If your school has a subscription to Espresso Coding (a separate subscription) or to 2Simple 2Code (as part of a Purple Mash subscription), both services provide high-quality guided tutorials that will introduce learners to key terminology.

Finally, as far as possible, be consistent in your use of computer science languages as you work through the activity with your children. In particular, make (correct) use of the word algorithm as frequently as you can. Here is a video which you may wi​sh to use to explain the meaning of algorithm to your class.​

The Big Picture

In this activity, the children will use Scratch to create a simple conversation or presentation. In the resources here, we will look at the principles of creating this type of program in Scratch. One of the great things about this type of exercise is that it can be applied to almost any cross-curricular theme - in history, geography, science - or to support learning around a poem, book or story.

To support you and the children in understanding this type of Scratch project, we will first look at an existing conversation created in Scratch (based around a scene from Little Red Riding Hood), and will extend this program to add in new parts of the conversation and spoken narration.​ We will then look at a process for planning your own project (and at how we can source and import media) before creating the project itself.

 

Opportunities for extension activities, and for adding interactive elements to the project will be identified. Finally, we will look at sharing and evaluating the project.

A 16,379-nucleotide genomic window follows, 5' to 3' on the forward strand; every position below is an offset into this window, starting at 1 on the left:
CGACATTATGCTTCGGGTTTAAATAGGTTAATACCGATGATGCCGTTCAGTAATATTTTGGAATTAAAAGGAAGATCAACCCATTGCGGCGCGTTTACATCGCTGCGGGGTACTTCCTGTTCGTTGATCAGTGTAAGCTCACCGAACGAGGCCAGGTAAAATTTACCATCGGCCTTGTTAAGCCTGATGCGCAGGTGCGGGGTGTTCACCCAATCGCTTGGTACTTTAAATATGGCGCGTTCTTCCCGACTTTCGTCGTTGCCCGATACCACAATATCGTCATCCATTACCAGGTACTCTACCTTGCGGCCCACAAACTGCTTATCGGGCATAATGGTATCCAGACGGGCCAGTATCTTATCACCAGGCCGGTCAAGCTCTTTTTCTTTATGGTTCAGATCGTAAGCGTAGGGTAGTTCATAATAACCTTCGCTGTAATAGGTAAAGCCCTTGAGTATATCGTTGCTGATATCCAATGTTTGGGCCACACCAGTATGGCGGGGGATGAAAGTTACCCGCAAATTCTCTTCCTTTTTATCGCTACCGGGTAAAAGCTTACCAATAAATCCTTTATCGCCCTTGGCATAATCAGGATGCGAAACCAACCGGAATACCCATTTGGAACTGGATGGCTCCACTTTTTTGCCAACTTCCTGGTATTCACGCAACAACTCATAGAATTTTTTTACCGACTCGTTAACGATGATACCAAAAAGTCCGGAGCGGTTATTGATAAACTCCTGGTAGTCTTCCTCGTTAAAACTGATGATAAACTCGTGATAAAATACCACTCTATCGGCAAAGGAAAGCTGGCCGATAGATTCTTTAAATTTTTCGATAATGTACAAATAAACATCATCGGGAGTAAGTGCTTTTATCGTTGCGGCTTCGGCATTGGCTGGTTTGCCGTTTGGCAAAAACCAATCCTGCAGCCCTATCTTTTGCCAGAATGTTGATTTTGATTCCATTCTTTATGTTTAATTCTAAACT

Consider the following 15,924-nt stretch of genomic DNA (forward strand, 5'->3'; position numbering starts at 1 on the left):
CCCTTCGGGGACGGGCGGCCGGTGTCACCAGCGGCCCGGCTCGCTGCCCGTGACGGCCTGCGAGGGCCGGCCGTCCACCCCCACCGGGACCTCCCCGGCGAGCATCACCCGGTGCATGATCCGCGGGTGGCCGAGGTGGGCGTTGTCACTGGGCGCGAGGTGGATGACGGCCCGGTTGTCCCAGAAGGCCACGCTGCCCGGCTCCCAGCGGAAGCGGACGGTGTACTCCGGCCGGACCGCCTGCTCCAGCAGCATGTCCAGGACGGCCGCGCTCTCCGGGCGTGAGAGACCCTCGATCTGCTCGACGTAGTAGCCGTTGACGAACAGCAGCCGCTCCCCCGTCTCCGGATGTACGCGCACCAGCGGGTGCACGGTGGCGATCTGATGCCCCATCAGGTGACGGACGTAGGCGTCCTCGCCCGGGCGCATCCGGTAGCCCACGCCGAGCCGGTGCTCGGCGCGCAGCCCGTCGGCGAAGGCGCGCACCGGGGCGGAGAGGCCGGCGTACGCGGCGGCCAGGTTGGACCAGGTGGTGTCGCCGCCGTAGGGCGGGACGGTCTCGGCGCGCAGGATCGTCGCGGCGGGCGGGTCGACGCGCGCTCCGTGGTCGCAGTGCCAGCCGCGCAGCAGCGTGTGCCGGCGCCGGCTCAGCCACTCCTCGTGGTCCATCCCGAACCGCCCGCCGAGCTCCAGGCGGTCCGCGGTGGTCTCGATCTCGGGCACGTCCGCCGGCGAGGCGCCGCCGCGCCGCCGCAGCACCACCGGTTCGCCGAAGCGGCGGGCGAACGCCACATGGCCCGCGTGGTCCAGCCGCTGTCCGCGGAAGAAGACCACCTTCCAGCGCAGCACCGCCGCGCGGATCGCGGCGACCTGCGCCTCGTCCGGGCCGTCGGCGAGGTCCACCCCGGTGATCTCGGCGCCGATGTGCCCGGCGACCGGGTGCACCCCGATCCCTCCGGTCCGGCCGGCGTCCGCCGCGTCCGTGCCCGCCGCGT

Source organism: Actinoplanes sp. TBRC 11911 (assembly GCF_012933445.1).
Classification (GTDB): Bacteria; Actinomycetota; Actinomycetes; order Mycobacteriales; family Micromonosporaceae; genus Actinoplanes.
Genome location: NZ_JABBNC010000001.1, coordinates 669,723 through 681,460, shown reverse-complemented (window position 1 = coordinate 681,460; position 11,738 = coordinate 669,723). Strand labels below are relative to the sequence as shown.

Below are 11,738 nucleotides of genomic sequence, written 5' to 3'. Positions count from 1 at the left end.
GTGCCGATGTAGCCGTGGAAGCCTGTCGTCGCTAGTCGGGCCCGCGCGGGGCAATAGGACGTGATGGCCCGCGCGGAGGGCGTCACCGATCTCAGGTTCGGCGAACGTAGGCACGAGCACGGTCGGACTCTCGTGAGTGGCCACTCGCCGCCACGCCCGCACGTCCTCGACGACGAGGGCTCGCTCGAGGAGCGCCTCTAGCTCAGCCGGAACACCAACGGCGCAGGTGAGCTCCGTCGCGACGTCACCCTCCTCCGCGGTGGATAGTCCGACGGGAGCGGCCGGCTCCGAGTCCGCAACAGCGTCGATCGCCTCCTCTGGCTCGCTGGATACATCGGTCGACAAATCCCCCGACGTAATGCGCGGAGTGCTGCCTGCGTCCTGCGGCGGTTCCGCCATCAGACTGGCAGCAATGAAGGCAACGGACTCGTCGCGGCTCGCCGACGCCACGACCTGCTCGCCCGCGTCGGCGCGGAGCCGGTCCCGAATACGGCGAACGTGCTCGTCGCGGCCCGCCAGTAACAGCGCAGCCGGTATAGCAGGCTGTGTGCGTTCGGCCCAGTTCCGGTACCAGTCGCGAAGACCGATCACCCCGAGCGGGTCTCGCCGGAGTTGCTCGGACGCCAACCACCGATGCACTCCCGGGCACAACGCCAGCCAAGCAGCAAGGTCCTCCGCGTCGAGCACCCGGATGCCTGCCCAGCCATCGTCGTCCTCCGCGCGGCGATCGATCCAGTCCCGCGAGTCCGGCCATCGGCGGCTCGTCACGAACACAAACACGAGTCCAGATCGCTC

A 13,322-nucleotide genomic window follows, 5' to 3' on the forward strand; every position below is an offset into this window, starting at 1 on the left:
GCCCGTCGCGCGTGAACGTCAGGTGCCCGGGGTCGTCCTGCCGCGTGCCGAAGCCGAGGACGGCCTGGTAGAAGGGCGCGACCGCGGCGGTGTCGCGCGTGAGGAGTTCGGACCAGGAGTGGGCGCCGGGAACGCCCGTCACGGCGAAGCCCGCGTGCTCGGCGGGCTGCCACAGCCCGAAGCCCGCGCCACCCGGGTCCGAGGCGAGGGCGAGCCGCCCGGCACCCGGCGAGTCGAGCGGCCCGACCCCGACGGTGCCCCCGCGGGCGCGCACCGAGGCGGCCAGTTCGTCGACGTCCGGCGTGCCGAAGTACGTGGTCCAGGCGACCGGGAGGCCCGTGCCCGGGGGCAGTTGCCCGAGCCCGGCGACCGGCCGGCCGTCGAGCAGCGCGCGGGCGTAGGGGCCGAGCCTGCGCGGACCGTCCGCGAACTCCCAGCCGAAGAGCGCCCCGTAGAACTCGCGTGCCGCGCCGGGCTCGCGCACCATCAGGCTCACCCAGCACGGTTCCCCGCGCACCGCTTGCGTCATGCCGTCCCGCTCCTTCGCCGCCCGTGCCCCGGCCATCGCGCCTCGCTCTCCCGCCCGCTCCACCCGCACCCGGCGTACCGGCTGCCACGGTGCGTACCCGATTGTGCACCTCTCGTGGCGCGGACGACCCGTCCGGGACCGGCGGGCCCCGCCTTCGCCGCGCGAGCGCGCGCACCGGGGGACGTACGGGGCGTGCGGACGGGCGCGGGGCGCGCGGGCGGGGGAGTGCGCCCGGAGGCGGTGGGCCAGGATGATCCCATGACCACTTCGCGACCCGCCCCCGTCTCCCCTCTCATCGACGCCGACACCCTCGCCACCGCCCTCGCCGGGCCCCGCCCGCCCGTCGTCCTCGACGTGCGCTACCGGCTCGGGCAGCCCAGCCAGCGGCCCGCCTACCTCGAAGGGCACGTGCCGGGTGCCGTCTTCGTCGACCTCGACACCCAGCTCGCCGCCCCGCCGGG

Key Questions

  • ​Do you understand how to use the following commands to create a simple conversation between two characters?

    • when clicked

    • say

    • wait (and how to add a number of seconds to make the conversation flow in turn) 

  • Do you understand the term 'de-bugging' and have you been able to confidently 'de-bug' your project?

  • Do you understand how to add audio to accompany the text? 

    • is the audio clear with limited background noise?

    • does it contain expression and different 'voices' for the characters?

  • ​​Have you been able to successfully end the conversation?

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Awareness

 

Plan

Before you begin the main activity, here is a video introduction to the Scratch interface that explains the purpose of each of the four main regions of the Scratch window:​

Looking at an existing project

To familiarise you and your class with the key commands and structures to create a conversation using Scratch, we will look first at an existing conversation. The example we will look at is the famous finale from Little Red Riding Hood:

​             "My, what big eyes you have, Grandma" / "All the better to see you with, my dear" ...                    

and so on ...

To help you to visualise how the conversation is put together have a look at the following diagram (you may wish to import this image into a SMART Notebook slide):​

As you can see, the concept is a simple one. Each character follows their own sequence of commands (their own algorithm). While the first character speaks, the second character waits. When the second character speaks, the first character is waiting. In the example above, all of the wait times are the same, but if a spoken line required longer (to enable the viewer the time to read it), the wait time of the other character would be increased accordingly.